beat the hell out of

(redirected from beat the tar out of someone)

beat the hell out of (one)

1. To physically attack one, as with punches and other blows, such that they suffer significant injury. This phrase can be used both literally and hyperbolically. Our neighbor is in the hospital because a burglar beat the hell out of him. I'm worried that the captain of the football team will beat the hell out of me if he finds out that I'm secretly seeing his girlfriend. If you ever scare me like that again, I'll beat the hell out of you, I swear!
2. To defeat one decisively in a competition. The final score was 17-1? Wow, we really beat the hell out of that team!
See also: beat, hell, of, out
Farlex Dictionary of Idioms. © 2015 Farlex, Inc, all rights reserved.

beat the hell out of someone

 and beat the living daylights out of someone ; beat the pants off (of) someone; beat the shit out of someone; beat the socks off (of) someone; beat the stuffing out of someone; beat the tar out of someone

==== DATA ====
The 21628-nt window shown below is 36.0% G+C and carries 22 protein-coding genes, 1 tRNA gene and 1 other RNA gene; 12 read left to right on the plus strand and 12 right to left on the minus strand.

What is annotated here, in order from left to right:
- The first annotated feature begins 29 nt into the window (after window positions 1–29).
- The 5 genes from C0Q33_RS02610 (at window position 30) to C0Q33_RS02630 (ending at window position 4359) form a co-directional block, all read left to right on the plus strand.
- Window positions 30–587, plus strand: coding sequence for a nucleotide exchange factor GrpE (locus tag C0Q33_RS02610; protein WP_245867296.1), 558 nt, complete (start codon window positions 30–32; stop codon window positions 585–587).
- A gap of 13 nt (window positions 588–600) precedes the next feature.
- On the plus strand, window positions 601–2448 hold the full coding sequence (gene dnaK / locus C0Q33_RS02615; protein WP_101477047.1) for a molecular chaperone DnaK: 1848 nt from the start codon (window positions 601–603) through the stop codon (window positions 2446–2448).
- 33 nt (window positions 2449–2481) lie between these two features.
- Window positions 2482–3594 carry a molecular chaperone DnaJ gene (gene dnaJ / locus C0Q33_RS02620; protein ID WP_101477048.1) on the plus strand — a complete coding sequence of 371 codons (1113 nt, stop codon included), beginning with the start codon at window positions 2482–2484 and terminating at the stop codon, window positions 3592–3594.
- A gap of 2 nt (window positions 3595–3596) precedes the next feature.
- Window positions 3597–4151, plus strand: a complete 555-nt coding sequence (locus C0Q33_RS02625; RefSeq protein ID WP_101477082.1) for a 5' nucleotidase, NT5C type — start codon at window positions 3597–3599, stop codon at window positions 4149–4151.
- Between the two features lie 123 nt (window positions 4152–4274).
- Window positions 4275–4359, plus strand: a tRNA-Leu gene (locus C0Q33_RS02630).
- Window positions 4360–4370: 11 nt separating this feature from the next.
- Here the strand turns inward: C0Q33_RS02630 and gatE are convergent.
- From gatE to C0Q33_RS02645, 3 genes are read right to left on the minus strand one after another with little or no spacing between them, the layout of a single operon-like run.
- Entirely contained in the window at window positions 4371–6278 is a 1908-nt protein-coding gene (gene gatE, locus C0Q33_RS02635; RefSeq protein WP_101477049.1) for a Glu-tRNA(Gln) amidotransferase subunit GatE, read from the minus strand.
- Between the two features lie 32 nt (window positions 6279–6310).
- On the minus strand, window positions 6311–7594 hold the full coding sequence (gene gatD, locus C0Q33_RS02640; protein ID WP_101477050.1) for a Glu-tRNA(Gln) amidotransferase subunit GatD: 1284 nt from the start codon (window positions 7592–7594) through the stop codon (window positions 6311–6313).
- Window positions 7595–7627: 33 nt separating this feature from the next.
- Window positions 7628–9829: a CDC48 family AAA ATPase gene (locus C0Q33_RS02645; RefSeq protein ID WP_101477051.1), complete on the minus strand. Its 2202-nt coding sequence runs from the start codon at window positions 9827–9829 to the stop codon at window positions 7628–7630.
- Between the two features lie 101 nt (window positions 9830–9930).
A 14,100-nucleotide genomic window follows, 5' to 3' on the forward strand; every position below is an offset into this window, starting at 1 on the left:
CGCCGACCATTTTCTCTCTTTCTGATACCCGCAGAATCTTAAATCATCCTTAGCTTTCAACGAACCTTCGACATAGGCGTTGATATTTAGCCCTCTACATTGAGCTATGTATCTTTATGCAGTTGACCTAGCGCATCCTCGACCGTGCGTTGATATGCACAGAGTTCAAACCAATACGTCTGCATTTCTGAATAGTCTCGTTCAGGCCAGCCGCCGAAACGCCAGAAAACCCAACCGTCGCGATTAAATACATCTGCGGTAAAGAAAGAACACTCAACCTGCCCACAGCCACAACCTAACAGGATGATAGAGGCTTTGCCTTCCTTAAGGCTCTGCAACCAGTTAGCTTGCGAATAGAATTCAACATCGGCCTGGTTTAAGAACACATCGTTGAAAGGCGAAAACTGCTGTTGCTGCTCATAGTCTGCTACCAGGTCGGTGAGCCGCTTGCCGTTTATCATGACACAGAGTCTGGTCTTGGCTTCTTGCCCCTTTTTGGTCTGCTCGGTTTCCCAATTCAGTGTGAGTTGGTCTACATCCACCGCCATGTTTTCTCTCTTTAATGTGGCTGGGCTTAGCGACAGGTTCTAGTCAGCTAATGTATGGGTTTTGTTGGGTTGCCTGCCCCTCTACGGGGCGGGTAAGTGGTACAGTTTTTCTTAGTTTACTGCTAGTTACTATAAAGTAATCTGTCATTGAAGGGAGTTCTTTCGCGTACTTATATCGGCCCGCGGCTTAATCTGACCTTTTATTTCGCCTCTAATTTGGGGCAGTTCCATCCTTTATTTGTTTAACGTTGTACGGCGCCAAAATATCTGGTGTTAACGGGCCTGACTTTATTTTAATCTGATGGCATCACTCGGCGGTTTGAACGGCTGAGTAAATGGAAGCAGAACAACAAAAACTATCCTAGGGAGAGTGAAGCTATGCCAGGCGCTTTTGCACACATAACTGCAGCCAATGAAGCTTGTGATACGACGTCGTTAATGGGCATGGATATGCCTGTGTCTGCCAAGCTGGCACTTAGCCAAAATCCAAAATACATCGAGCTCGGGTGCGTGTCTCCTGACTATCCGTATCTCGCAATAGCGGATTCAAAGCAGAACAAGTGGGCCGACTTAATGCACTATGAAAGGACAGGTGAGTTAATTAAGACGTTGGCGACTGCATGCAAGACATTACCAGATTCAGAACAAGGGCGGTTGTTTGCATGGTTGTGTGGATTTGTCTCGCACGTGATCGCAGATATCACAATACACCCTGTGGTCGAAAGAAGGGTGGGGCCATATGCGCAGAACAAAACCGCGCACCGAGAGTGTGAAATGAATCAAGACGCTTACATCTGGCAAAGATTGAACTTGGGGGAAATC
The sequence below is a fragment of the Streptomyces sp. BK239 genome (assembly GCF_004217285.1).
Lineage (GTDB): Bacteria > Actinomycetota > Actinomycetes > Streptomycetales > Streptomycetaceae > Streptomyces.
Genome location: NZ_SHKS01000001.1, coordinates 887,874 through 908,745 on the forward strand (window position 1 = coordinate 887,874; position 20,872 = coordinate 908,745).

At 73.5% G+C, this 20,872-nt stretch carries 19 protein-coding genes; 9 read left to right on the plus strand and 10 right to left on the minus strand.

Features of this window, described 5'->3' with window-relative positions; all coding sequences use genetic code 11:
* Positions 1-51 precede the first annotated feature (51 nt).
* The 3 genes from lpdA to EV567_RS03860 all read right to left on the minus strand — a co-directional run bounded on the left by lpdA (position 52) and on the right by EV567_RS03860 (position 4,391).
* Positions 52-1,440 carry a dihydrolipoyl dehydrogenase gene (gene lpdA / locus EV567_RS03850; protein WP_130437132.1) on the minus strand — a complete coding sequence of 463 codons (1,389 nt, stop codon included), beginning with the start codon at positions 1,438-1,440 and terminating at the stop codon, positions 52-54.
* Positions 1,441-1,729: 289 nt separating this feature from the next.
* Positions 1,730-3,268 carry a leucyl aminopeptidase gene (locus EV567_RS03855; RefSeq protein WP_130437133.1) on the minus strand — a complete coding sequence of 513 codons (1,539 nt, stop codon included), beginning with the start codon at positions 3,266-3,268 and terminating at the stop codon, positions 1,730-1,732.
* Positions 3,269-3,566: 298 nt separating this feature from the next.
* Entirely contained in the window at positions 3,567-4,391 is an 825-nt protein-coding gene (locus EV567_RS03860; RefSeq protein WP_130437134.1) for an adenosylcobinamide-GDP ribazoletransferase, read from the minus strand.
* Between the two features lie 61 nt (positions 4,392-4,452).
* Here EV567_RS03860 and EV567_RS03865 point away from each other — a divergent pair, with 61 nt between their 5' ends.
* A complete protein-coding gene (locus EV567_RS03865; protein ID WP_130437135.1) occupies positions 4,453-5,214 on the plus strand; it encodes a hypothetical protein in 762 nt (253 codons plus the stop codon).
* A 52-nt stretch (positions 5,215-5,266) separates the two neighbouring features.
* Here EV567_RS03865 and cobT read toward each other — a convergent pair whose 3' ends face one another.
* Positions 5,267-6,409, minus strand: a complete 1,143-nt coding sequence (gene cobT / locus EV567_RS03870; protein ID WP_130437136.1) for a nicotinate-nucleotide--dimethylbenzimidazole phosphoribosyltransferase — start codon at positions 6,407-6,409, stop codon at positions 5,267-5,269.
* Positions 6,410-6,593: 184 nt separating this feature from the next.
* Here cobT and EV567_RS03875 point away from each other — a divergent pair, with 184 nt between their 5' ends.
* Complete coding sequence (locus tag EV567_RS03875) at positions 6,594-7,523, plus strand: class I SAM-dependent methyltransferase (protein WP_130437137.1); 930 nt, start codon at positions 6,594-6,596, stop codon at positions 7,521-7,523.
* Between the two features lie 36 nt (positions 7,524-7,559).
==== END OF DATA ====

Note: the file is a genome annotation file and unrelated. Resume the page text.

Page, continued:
1. Fig. to defeat someone very badly. (Caution: the use of the word shit is considered vulgar and is offensive to many people. Of is usually retained before pronouns.) Our team beat the hell out of the other side. We beat the stuffing out of the other side.
2. Fig. Inf. to batter someone severely. (Alludes to physical violence, not the removal of someone's pants. Of is usually retained before pronouns.) The thugs beat the living daylights out of their victim. If you do that again, I'll beat the pants off of you. Before the boxing match Max said he would beat the socks off Lefty.
See also: beat, hell, of, out
McGraw-Hill Dictionary of American Idioms and Phrasal Verbs. © 2002 by The McGraw-Hill Companies, Inc.

beat/knock/kick the ˈhell out of somebody/something

(informal) (also beat/knock/kick the ˈshit out of somebody/something taboo, slang) beat, etc. somebody/something very hard: If the crowd had managed to get hold of the robber, they would have beaten the hell out of him.The gang knocked the hell out of him for no reason at all.
Farlex Partner Idioms Dictionary © Farlex 2017
See also: